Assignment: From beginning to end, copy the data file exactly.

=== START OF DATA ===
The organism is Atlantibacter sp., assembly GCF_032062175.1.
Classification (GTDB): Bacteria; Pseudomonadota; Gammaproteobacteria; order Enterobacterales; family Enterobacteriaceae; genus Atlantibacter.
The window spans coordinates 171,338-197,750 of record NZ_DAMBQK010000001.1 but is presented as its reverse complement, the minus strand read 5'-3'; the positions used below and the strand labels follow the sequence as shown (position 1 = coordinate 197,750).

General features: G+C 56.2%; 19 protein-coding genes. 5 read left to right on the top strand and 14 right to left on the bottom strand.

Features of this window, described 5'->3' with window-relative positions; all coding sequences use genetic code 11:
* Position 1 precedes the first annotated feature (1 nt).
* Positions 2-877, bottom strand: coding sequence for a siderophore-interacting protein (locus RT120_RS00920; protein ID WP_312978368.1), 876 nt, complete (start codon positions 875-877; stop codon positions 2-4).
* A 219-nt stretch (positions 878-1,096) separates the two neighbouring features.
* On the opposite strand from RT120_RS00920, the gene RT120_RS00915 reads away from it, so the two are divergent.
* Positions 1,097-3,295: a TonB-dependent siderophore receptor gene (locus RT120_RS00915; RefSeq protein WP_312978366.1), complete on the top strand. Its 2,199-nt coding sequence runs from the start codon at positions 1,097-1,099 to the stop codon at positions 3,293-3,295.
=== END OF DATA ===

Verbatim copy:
The organism is Atlantibacter sp., assembly GCF_032062175.1.
Classification (GTDB): Bacteria; Pseudomonadota; Gammaproteobacteria; order Enterobacterales; family Enterobacteriaceae; genus Atlantibacter.
The window spans coordinates 171,338-197,750 of record NZ_DAMBQK010000001.1 but is presented as its reverse complement, the minus strand read 5'-3'; the positions used below and the strand labels follow the sequence as shown (position 1 = coordinate 197,750).

General features: G+C 56.2%; 19 protein-coding genes. 5 read left to right on the top strand and 14 right to left on the bottom strand.

Features of this window, described 5'->3' with window-relative positions; all coding sequences use genetic code 11:
* Position 1 precedes the first annotated feature (1 nt).
* Positions 2-877, bottom strand: coding sequence for a siderophore-interacting protein (locus RT120_RS00920; protein ID WP_312978368.1), 876 nt, complete (start codon positions 875-877; stop codon positions 2-4).
* A 219-nt stretch (positions 878-1,096) separates the two neighbouring features.
* On the opposite strand from RT120_RS00920, the gene RT120_RS00915 reads away from it, so the two are divergent.
* Positions 1,097-3,295: a TonB-dependent siderophore receptor gene (locus RT120_RS00915; RefSeq protein WP_312978366.1), complete on the top strand. Its 2,199-nt coding sequence runs from the start codon at positions 1,097-1,099 to the stop codon at positions 3,293-3,295.